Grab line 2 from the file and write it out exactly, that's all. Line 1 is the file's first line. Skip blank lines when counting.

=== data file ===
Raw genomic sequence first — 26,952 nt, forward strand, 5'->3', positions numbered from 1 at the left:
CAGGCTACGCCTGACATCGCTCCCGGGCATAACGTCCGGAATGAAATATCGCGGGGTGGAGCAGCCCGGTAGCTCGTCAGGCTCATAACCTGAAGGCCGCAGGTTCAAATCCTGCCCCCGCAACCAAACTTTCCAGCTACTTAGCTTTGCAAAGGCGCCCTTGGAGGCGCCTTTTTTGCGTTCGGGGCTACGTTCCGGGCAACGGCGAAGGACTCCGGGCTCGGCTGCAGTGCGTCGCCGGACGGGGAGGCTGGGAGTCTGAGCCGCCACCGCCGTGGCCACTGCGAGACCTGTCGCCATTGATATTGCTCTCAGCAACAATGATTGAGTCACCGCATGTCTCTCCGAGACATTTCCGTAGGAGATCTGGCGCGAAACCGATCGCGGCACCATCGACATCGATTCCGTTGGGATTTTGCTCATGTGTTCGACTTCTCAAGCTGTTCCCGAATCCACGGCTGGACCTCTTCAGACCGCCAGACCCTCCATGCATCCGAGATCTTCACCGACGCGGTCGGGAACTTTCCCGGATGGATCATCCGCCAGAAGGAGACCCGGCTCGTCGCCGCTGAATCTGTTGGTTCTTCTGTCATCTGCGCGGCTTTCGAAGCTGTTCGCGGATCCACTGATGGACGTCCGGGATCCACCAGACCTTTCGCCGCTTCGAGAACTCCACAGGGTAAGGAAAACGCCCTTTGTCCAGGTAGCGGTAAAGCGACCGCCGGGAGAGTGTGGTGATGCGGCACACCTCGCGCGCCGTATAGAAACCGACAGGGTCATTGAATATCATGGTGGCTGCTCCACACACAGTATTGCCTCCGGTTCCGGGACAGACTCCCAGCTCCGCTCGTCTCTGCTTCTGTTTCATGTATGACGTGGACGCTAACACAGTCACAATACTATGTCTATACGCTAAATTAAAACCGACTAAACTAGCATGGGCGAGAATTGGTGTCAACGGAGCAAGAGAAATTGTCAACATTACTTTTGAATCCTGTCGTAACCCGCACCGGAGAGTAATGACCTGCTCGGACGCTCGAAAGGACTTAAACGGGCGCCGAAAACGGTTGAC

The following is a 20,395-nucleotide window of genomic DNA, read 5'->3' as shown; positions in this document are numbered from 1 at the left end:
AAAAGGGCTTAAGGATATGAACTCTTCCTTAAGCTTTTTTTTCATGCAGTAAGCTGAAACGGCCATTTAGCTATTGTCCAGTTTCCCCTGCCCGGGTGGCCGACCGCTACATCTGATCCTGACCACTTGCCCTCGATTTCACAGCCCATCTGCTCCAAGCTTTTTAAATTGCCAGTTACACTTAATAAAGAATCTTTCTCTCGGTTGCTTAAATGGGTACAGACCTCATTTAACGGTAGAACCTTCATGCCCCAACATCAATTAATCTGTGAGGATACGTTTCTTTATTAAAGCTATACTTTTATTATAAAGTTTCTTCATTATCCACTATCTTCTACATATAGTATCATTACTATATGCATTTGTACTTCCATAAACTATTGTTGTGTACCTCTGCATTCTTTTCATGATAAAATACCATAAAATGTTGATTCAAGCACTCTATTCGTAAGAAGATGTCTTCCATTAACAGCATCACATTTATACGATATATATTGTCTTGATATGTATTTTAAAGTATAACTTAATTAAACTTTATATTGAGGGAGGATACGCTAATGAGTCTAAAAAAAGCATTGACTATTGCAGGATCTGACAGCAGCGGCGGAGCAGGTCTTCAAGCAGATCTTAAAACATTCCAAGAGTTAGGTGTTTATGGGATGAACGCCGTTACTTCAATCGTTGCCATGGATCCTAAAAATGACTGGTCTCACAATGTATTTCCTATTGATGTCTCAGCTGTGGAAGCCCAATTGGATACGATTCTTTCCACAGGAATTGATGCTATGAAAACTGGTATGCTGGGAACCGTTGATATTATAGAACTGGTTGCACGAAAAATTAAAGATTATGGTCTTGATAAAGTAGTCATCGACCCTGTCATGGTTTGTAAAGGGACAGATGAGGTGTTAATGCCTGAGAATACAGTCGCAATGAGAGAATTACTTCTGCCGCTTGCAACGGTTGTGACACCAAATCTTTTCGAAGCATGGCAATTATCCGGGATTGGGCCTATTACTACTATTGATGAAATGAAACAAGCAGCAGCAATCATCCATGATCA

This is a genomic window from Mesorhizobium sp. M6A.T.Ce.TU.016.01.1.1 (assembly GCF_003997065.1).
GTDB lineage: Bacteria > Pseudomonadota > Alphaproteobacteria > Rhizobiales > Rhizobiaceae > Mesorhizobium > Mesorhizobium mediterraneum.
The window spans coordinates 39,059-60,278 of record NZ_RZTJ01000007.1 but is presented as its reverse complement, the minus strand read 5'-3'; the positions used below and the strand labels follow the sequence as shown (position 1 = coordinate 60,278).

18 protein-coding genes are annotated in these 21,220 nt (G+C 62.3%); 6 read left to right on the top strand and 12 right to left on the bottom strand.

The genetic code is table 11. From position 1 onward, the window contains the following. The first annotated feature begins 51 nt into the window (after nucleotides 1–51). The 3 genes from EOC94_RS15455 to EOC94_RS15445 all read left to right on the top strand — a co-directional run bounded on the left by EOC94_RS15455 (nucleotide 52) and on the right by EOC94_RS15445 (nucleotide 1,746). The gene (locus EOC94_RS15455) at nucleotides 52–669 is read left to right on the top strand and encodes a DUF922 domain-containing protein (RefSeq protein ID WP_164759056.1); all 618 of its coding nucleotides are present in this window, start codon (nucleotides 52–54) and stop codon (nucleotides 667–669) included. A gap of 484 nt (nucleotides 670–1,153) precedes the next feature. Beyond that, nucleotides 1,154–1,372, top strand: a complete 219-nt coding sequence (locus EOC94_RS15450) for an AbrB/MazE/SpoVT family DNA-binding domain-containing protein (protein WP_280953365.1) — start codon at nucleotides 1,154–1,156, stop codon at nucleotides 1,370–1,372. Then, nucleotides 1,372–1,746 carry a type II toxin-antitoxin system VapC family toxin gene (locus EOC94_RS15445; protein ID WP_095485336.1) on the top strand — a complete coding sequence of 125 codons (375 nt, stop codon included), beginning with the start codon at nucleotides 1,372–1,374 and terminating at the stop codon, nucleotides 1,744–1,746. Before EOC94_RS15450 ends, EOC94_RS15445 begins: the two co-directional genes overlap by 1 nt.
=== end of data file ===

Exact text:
CAGGCTACGCCTGACATCGCTCCCGGGCATAACGTCCGGAATGAAATATCGCGGGGTGGAGCAGCCCGGTAGCTCGTCAGGCTCATAACCTGAAGGCCGCAGGTTCAAATCCTGCCCCCGCAACCAAACTTTCCAGCTACTTAGCTTTGCAAAGGCGCCCTTGGAGGCGCCTTTTTTGCGTTCGGGGCTACGTTCCGGGCAACGGCGAAGGACTCCGGGCTCGGCTGCAGTGCGTCGCCGGACGGGGAGGCTGGGAGTCTGAGCCGCCACCGCCGTGGCCACTGCGAGACCTGTCGCCATTGATATTGCTCTCAGCAACAATGATTGAGTCACCGCATGTCTCTCCGAGACATTTCCGTAGGAGATCTGGCGCGAAACCGATCGCGGCACCATCGACATCGATTCCGTTGGGATTTTGCTCATGTGTTCGACTTCTCAAGCTGTTCCCGAATCCACGGCTGGACCTCTTCAGACCGCCAGACCCTCCATGCATCCGAGATCTTCACCGACGCGGTCGGGAACTTTCCCGGATGGATCATCCGCCAGAAGGAGACCCGGCTCGTCGCCGCTGAATCTGTTGGTTCTTCTGTCATCTGCGCGGCTTTCGAAGCTGTTCGCGGATCCACTGATGGACGTCCGGGATCCACCAGACCTTTCGCCGCTTCGAGAACTCCACAGGGTAAGGAAAACGCCCTTTGTCCAGGTAGCGGTAAAGCGACCGCCGGGAGAGTGTGGTGATGCGGCACACCTCGCGCGCCGTATAGAAACCGACAGGGTCATTGAATATCATGGTGGCTGCTCCACACACAGTATTGCCTCCGGTTCCGGGACAGACTCCCAGCTCCGCTCGTCTCTGCTTCTGTTTCATGTATGACGTGGACGCTAACACAGTCACAATACTATGTCTATACGCTAAATTAAAACCGACTAAACTAGCATGGGCGAGAATTGGTGTCAACGGAGCAAGAGAAATTGTCAACATTACTTTTGAATCCTGTCGTAACCCGCACCGGAGAGTAATGACCTGCTCGGACGCTCGAAAGGACTTAAACGGGCGCCGAAAACGGTTGAC